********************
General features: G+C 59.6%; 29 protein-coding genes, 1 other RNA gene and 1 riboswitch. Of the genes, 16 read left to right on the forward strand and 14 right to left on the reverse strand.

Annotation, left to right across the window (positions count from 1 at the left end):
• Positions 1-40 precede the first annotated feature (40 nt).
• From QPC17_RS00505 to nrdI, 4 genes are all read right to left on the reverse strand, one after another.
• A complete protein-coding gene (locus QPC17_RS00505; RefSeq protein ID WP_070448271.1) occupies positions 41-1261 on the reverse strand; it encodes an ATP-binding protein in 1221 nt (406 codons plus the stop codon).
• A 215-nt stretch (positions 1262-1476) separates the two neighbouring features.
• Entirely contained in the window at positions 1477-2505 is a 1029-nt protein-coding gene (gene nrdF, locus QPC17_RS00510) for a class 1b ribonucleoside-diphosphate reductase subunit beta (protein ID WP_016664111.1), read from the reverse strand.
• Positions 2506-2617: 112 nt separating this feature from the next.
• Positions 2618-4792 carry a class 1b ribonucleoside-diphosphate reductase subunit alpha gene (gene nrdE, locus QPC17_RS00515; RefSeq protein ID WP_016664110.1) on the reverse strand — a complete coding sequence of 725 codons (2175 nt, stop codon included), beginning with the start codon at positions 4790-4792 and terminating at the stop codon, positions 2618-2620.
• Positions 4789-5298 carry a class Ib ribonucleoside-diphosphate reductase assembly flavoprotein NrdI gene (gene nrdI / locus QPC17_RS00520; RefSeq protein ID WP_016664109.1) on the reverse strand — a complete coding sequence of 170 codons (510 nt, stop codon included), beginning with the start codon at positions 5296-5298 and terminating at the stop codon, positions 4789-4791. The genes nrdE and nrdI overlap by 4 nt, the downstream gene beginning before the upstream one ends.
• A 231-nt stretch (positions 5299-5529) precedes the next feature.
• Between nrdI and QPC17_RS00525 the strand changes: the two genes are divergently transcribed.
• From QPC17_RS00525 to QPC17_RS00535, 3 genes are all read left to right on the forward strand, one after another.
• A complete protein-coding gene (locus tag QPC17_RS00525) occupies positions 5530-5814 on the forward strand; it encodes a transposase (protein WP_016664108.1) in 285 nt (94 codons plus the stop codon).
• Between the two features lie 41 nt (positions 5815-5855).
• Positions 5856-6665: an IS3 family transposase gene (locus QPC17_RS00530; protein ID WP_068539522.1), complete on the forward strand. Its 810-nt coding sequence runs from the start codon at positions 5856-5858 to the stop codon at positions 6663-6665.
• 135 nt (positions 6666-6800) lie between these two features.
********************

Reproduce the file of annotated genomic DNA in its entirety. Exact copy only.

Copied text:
General features: G+C 59.6%; 29 protein-coding genes, 1 other RNA gene and 1 riboswitch. Of the genes, 16 read left to right on the forward strand and 14 right to left on the reverse strand.

Annotation, left to right across the window (positions count from 1 at the left end):
• Positions 1-40 precede the first annotated feature (40 nt).
• From QPC17_RS00505 to nrdI, 4 genes are all read right to left on the reverse strand, one after another.
• A complete protein-coding gene (locus QPC17_RS00505; RefSeq protein ID WP_070448271.1) occupies positions 41-1261 on the reverse strand; it encodes an ATP-binding protein in 1221 nt (406 codons plus the stop codon).
• A 215-nt stretch (positions 1262-1476) separates the two neighbouring features.
• Entirely contained in the window at positions 1477-2505 is a 1029-nt protein-coding gene (gene nrdF, locus QPC17_RS00510) for a class 1b ribonucleoside-diphosphate reductase subunit beta (protein ID WP_016664111.1), read from the reverse strand.
• Positions 2506-2617: 112 nt separating this feature from the next.
• Positions 2618-4792 carry a class 1b ribonucleoside-diphosphate reductase subunit alpha gene (gene nrdE, locus QPC17_RS00515; RefSeq protein ID WP_016664110.1) on the reverse strand — a complete coding sequence of 725 codons (2175 nt, stop codon included), beginning with the start codon at positions 4790-4792 and terminating at the stop codon, positions 2618-2620.
• Positions 4789-5298 carry a class Ib ribonucleoside-diphosphate reductase assembly flavoprotein NrdI gene (gene nrdI / locus QPC17_RS00520; RefSeq protein ID WP_016664109.1) on the reverse strand — a complete coding sequence of 170 codons (510 nt, stop codon included), beginning with the start codon at positions 5296-5298 and terminating at the stop codon, positions 4789-4791. The genes nrdE and nrdI overlap by 4 nt, the downstream gene beginning before the upstream one ends.
• A 231-nt stretch (positions 5299-5529) precedes the next feature.
• Between nrdI and QPC17_RS00525 the strand changes: the two genes are divergently transcribed.
• From QPC17_RS00525 to QPC17_RS00535, 3 genes are all read left to right on the forward strand, one after another.
• A complete protein-coding gene (locus tag QPC17_RS00525) occupies positions 5530-5814 on the forward strand; it encodes a transposase (protein WP_016664108.1) in 285 nt (94 codons plus the stop codon).
• Between the two features lie 41 nt (positions 5815-5855).
• Positions 5856-6665: an IS3 family transposase gene (locus QPC17_RS00530; protein ID WP_068539522.1), complete on the forward strand. Its 810-nt coding sequence runs from the start codon at positions 5856-5858 to the stop codon at positions 6663-6665.
• 135 nt (positions 6666-6800) lie between these two features.